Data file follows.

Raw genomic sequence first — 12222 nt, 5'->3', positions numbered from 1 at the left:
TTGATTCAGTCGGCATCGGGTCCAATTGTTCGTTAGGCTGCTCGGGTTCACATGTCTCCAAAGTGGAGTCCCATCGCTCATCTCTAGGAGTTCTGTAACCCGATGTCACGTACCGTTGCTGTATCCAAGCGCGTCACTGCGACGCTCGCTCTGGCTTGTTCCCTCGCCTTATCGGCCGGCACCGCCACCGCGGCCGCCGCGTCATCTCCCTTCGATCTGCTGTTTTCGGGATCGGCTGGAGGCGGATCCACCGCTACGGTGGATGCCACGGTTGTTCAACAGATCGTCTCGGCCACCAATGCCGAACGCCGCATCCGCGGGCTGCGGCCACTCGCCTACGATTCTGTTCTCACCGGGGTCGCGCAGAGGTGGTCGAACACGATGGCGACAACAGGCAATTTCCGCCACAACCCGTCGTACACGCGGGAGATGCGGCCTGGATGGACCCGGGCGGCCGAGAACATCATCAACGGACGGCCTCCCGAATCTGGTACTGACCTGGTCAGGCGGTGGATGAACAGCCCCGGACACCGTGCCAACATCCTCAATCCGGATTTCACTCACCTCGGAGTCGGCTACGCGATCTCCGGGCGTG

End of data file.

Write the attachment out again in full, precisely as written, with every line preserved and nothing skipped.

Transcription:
Raw genomic sequence first — 12222 nt, 5'->3', positions numbered from 1 at the left:
TTGATTCAGTCGGCATCGGGTCCAATTGTTCGTTAGGCTGCTCGGGTTCACATGTCTCCAAAGTGGAGTCCCATCGCTCATCTCTAGGAGTTCTGTAACCCGATGTCACGTACCGTTGCTGTATCCAAGCGCGTCACTGCGACGCTCGCTCTGGCTTGTTCCCTCGCCTTATCGGCCGGCACCGCCACCGCGGCCGCCGCGTCATCTCCCTTCGATCTGCTGTTTTCGGGATCGGCTGGAGGCGGATCCACCGCTACGGTGGATGCCACGGTTGTTCAACAGATCGTCTCGGCCACCAATGCCGAACGCCGCATCCGCGGGCTGCGGCCACTCGCCTACGATTCTGTTCTCACCGGGGTCGCGCAGAGGTGGTCGAACACGATGGCGACAACAGGCAATTTCCGCCACAACCCGTCGTACACGCGGGAGATGCGGCCTGGATGGACCCGGGCGGCCGAGAACATCATCAACGGACGGCCTCCCGAATCTGGTACTGACCTGGTCAGGCGGTGGATGAACAGCCCCGGACACCGTGCCAACATCCTCAATCCGGATTTCACTCACCTCGGAGTCGGCTACGCGATCTCCGGGCGTG